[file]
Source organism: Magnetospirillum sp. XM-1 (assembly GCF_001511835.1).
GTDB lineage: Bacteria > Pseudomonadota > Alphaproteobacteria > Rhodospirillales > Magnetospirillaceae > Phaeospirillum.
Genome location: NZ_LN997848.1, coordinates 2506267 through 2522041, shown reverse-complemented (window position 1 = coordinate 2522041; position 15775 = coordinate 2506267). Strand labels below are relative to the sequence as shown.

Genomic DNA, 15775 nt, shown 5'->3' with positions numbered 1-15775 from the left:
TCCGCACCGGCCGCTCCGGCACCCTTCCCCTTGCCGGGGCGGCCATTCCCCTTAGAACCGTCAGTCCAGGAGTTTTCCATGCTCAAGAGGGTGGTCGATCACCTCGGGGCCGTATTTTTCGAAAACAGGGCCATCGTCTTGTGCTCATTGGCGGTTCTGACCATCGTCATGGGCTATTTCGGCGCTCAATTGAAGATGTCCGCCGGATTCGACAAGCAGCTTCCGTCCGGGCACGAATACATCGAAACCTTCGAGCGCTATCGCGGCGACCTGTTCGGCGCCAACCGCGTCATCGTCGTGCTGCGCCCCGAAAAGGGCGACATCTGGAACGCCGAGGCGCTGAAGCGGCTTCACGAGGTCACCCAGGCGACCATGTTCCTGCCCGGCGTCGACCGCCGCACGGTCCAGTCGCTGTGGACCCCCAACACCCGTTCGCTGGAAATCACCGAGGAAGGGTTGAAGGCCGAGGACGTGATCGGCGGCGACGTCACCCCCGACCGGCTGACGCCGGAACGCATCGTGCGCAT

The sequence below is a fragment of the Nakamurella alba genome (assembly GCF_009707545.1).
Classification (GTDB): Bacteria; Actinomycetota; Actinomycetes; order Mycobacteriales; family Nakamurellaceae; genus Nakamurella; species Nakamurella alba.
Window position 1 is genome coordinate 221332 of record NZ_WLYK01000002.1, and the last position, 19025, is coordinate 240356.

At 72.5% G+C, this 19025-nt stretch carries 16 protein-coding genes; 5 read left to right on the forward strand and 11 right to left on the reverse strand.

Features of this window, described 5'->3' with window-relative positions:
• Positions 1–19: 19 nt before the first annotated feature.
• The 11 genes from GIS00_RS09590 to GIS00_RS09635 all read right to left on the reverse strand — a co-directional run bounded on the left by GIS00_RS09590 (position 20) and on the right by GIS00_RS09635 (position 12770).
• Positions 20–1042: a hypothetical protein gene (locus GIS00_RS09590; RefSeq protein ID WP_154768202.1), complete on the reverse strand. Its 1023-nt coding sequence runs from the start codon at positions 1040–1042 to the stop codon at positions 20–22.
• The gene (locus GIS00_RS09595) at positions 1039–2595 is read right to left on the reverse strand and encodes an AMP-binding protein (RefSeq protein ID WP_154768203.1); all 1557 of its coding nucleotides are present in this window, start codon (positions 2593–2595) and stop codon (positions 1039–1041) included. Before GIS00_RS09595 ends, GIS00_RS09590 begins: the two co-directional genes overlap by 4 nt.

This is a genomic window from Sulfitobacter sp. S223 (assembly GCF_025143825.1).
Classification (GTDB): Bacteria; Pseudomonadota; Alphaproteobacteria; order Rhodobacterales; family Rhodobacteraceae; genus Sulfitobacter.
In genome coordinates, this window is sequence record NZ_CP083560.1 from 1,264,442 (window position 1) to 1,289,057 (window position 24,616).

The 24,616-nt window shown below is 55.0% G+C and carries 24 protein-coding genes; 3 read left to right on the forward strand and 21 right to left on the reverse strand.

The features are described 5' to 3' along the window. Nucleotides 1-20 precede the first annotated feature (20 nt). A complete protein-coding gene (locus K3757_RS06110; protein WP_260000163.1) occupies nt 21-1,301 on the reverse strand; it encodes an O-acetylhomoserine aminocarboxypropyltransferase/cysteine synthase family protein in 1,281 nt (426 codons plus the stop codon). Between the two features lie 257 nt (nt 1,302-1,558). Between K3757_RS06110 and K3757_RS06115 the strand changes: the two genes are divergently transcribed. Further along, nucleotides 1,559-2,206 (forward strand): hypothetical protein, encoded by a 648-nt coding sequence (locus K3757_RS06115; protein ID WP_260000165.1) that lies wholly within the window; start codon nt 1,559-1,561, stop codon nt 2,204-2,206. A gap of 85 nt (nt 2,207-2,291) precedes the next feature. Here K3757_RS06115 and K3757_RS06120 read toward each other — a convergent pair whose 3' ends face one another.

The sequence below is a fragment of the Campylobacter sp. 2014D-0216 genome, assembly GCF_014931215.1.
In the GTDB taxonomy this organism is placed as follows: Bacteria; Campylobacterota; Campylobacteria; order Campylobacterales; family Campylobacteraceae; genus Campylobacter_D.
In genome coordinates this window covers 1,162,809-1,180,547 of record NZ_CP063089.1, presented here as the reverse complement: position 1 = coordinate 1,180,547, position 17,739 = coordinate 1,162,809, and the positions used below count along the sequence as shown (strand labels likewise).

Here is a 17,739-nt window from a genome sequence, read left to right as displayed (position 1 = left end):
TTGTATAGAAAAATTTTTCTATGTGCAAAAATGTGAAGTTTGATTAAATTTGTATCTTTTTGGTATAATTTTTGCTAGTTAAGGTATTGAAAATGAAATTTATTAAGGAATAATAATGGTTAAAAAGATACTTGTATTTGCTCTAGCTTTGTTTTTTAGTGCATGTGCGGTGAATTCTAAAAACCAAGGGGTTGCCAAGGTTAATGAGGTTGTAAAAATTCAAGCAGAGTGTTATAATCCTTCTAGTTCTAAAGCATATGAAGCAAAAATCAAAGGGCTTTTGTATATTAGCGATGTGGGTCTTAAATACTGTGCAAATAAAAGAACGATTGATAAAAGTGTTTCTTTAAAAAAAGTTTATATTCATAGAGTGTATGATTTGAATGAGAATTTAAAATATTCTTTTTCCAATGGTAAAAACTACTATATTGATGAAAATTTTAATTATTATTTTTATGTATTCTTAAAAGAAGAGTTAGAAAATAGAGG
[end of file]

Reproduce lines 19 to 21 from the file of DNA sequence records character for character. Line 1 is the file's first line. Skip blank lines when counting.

The features are described 5' to 3' along the window. Nucleotides 1-20 precede the first annotated feature (20 nt). A complete protein-coding gene (locus K3757_RS06110; protein WP_260000163.1) occupies nt 21-1,301 on the reverse strand; it encodes an O-acetylhomoserine aminocarboxypropyltransferase/cysteine synthase family protein in 1,281 nt (426 codons plus the stop codon). Between the two features lie 257 nt (nt 1,302-1,558). Between K3757_RS06110 and K3757_RS06115 the strand changes: the two genes are divergently transcribed. Further along, nucleotides 1,559-2,206 (forward strand): hypothetical protein, encoded by a 648-nt coding sequence (locus K3757_RS06115; protein ID WP_260000165.1) that lies wholly within the window; start codon nt 1,559-1,561, stop codon nt 2,204-2,206. A gap of 85 nt (nt 2,207-2,291) precedes the next feature. Here K3757_RS06115 and K3757_RS06120 read toward each other — a convergent pair whose 3' ends face one another.

The sequence below is a fragment of the Campylobacter sp. 2014D-0216 genome, assembly GCF_014931215.1.
In the GTDB taxonomy this organism is placed as follows: Bacteria; Campylobacterota; Campylobacteria; order Campylobacterales; family Campylobacteraceae; genus Campylobacter_D.